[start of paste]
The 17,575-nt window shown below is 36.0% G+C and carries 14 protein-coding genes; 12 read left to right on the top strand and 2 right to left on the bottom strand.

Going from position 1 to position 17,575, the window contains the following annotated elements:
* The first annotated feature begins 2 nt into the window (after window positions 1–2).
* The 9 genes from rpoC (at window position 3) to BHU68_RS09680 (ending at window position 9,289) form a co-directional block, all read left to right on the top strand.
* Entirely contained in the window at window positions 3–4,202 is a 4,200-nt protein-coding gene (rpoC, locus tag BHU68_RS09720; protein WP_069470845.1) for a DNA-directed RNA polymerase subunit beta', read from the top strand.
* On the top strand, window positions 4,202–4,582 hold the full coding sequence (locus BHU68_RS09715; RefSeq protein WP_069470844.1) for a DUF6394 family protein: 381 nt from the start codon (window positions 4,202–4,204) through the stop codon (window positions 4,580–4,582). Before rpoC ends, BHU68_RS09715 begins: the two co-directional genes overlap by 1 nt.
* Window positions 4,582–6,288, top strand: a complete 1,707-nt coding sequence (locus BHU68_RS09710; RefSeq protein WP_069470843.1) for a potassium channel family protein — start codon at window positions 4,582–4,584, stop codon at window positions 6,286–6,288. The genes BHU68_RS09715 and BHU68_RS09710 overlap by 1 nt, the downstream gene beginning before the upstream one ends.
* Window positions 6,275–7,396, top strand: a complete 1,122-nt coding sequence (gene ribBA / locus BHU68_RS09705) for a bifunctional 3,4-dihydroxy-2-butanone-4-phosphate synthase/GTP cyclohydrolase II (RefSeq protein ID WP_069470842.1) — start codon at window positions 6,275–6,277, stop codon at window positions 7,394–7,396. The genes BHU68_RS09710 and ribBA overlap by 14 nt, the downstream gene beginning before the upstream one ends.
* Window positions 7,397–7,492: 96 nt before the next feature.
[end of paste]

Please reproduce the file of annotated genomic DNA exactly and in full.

The 17,575-nt window shown below is 36.0% G+C and carries 14 protein-coding genes; 12 read left to right on the top strand and 2 right to left on the bottom strand.

Going from position 1 to position 17,575, the window contains the following annotated elements:
* The first annotated feature begins 2 nt into the window (after window positions 1–2).
* The 9 genes from rpoC (at window position 3) to BHU68_RS09680 (ending at window position 9,289) form a co-directional block, all read left to right on the top strand.
* Entirely contained in the window at window positions 3–4,202 is a 4,200-nt protein-coding gene (rpoC, locus tag BHU68_RS09720; protein WP_069470845.1) for a DNA-directed RNA polymerase subunit beta', read from the top strand.
* On the top strand, window positions 4,202–4,582 hold the full coding sequence (locus BHU68_RS09715; RefSeq protein WP_069470844.1) for a DUF6394 family protein: 381 nt from the start codon (window positions 4,202–4,204) through the stop codon (window positions 4,580–4,582). Before rpoC ends, BHU68_RS09715 begins: the two co-directional genes overlap by 1 nt.
* Window positions 4,582–6,288, top strand: a complete 1,707-nt coding sequence (locus BHU68_RS09710; RefSeq protein WP_069470843.1) for a potassium channel family protein — start codon at window positions 4,582–4,584, stop codon at window positions 6,286–6,288. The genes BHU68_RS09715 and BHU68_RS09710 overlap by 1 nt, the downstream gene beginning before the upstream one ends.
* Window positions 6,275–7,396, top strand: a complete 1,122-nt coding sequence (gene ribBA / locus BHU68_RS09705) for a bifunctional 3,4-dihydroxy-2-butanone-4-phosphate synthase/GTP cyclohydrolase II (RefSeq protein ID WP_069470842.1) — start codon at window positions 6,275–6,277, stop codon at window positions 7,394–7,396. The genes BHU68_RS09710 and ribBA overlap by 14 nt, the downstream gene beginning before the upstream one ends.
* Window positions 7,397–7,492: 96 nt before the next feature.